The Circle is Bon Jovi's eleventh studio album and few do the melodic hard rock thing any better. A slight departure was taken with 2007's Lost Highway, as the band expanded its sound with country textures like pedal steel guitar, banjo, fiddle and duets with country artists LeeAnn Rimes and Big & Rich (the latter contributing to "We Got It Going On", surely one of the worst songs in Bon Jovi's catalog). The "Bon Jovi goes country" angle was widely overplayed by the media, as the band's root sound was still intact, just accented with some Nashville touches. The result was, in my opinion, one of the band's strongest yet. "(You Want To) Make A Memory", in particular, resonated with me - a more perfectly written, produced, and performed pop song you'll be hard-pressed to find.
Louder guitars and a more straightforward rock album were promised for their next release and The Circle doesn't disappoint. Here's a track-by-track review:
"We Weren't Born To Follow": The album's first single initially underwhelmed me, but I couldn't put my finger on why. Repeated listens subsequently revealed the song's attributes: a massive chorus (with concert-ready lines commanding "Let me hear you say yeah, yeah, yeah, oh yeah!") and the promised big guitars, including a nice delay effect that sounds like an influence from U2's The Edge. The song hits you right in the face immediately, so I'm stumped as to what it was I was missing on my first few listens. To be fair, guitarist Richie Sambora added a new guitar solo for the album version of the song, which definitely rips more than the version from the single that I first heard. Bookended by 80's style whammy bar divebombs, it's only fifteen seconds long but reinforces my opinion of Sambora as one of the most tasteful and underrated rock guitar players around. Lyrically, the song pays homage to those who pave their own road, though one wonders how much of it is self-referential. This is, after all, a band that has borrowed heavily from the Bruce Springsteen playbook, sometimes to the cringe-inducing point. Still, you have to give Bon Jovi huge respect for emerging from the 80s hard rock/hair band scene that imploded on literally all of their peers, while continuing to thrive as both a massive live draw and commercially viable entity in terms of new album sales.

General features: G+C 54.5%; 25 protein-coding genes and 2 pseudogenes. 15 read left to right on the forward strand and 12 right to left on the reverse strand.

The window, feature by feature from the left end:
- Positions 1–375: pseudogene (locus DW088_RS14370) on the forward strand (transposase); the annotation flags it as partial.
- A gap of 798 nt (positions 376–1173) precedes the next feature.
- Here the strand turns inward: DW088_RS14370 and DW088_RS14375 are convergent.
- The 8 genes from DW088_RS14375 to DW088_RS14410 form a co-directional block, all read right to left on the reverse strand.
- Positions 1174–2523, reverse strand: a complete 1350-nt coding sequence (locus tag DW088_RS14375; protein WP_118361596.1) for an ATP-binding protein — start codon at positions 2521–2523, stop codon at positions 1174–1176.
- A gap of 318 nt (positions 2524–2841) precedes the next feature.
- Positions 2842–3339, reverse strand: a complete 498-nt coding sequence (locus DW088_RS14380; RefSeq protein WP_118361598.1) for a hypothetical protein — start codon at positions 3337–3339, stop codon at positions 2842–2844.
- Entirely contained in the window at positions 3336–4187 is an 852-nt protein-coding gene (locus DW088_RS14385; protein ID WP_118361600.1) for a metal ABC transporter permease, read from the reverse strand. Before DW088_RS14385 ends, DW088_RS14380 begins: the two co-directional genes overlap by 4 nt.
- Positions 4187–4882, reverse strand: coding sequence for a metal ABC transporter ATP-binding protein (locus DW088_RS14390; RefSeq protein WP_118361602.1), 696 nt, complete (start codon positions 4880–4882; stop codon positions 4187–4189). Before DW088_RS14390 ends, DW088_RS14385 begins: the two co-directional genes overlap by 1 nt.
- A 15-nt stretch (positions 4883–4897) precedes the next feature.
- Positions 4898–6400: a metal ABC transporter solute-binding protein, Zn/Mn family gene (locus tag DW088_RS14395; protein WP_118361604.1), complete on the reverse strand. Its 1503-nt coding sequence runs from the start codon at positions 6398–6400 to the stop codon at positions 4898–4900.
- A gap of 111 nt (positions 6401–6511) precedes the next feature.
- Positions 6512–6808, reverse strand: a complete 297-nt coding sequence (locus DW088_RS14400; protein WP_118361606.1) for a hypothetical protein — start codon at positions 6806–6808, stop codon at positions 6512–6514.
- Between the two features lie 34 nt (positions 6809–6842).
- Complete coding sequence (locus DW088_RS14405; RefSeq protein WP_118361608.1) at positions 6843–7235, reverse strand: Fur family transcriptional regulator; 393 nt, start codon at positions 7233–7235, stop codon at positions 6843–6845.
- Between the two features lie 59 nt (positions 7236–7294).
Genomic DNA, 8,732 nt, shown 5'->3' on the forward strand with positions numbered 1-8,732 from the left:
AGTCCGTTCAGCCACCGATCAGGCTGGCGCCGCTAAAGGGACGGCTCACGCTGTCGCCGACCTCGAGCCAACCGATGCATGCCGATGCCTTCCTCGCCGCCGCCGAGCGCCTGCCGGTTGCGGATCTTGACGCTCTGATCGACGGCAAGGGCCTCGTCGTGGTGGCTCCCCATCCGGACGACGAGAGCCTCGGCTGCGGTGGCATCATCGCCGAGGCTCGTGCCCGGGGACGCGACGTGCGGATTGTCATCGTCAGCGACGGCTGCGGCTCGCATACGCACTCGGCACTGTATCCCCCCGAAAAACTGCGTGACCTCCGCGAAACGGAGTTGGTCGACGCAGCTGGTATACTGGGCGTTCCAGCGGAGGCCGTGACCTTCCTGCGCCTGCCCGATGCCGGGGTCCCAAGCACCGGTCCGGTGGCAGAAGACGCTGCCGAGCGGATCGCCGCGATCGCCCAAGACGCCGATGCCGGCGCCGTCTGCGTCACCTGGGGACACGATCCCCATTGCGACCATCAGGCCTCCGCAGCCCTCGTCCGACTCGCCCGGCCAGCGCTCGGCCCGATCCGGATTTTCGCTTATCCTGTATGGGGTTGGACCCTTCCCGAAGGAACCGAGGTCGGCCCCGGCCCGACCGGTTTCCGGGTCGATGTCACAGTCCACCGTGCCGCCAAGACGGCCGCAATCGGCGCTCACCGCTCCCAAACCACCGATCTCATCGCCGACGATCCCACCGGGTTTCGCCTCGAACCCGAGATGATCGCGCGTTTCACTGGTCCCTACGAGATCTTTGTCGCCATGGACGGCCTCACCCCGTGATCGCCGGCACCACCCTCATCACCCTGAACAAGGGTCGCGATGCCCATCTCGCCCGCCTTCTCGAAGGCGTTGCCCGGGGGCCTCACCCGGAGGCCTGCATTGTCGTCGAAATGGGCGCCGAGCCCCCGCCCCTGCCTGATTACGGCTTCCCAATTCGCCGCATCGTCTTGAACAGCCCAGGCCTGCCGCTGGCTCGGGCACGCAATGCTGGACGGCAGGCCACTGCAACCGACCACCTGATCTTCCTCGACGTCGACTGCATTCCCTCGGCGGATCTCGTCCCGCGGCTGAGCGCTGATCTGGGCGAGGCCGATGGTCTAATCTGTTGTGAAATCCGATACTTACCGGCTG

"When We Were Beautiful": The lyrical territory of innocence lost is certainly familiar for Bon Jovi fans and this marks the first of several tracks on The Circle which refer to the theme. The repetitive themes Bon Jovi tends to cover are thankfully usually anchored by catchy music that elevates things to something more than just stale retreads. The spare guitar part at the song's beginning initially seems at odds, timing-wise, with singer Jon Bon Jovi's vocal delivery, but when drummer Tico Torres comes in with some booming floor toms and military style snare drum flourishes it ties everything together. It's the most epic sounding song on the album.
"Work For The Working Man": The song reworks the famous bass line and keyboard intro from "Livin' On A Prayer" for another ode to the plight of the working man...or rather, lack of work this time around, as the band strives to be topical. The "work!" shouts in the background are a nice touch.